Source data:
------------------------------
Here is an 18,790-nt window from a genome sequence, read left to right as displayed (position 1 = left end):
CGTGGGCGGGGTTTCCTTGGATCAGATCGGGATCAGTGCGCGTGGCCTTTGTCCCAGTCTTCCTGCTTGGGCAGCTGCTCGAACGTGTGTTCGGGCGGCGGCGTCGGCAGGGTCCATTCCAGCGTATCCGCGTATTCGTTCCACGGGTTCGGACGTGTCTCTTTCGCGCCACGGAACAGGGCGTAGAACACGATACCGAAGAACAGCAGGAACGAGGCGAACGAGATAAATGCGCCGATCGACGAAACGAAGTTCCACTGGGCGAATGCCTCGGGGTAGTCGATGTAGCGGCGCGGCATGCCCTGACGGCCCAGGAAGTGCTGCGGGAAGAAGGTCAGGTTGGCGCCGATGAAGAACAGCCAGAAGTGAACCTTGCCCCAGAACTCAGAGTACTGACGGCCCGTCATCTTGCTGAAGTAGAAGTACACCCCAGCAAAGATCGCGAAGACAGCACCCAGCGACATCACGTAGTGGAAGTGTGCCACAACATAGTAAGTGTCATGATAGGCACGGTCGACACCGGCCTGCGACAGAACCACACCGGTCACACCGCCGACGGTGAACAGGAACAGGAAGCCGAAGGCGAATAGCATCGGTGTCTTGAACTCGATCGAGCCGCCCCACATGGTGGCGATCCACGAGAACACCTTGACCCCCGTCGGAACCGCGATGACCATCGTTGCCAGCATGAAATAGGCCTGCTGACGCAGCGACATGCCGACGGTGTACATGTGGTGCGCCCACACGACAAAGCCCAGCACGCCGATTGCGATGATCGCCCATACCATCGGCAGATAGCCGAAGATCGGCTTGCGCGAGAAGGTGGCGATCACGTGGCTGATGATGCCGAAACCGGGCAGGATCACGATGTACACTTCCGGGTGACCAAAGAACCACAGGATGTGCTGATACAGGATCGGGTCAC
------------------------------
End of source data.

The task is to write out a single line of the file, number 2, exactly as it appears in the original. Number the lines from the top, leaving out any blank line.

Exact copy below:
CGTGGGCGGGGTTTCCTTGGATCAGATCGGGATCAGTGCGCGTGGCCTTTGTCCCAGTCTTCCTGCTTGGGCAGCTGCTCGAACGTGTGTTCGGGCGGCGGCGTCGGCAGGGTCCATTCCAGCGTATCCGCGTATTCGTTCCACGGGTTCGGACGTGTCTCTTTCGCGCCACGGAACAGGGCGTAGAACACGATACCGAAGAACAGCAGGAACGAGGCGAACGAGATAAATGCGCCGATCGACGAAACGAAGTTCCACTGGGCGAATGCCTCGGGGTAGTCGATGTAGCGGCGCGGCATGCCCTGACGGCCCAGGAAGTGCTGCGGGAAGAAGGTCAGGTTGGCGCCGATGAAGAACAGCCAGAAGTGAACCTTGCCCCAGAACTCAGAGTACTGACGGCCCGTCATCTTGCTGAAGTAGAAGTACACCCCAGCAAAGATCGCGAAGACAGCACCCAGCGACATCACGTAGTGGAAGTGTGCCACAACATAGTAAGTGTCATGATAGGCACGGTCGACACCGGCCTGCGACAGAACCACACCGGTCACACCGCCGACGGTGAACAGGAACAGGAAGCCGAAGGCGAATAGCATCGGTGTCTTGAACTCGATCGAGCCGCCCCACATGGTGGCGATCCACGAGAACACCTTGACCCCCGTCGGAACCGCGATGACCATCGTTGCCAGCATGAAATAGGCCTGCTGACGCAGCGACATGCCGACGGTGTACATGTGGTGCGCCCACACGACAAAGCCCAGCACGCCGATTGCGATGATCGCCCATACCATCGGCAGATAGCCGAAGATCGGCTTGCGCGAGAAGGTGGCGATCACGTGGCTGATGATGCCGAAACCGGGCAGGATCACGATGTACACTTCCGGGTGACCAAAGAACCACAGGATGTGCTGATACAGGATCGGGTCAC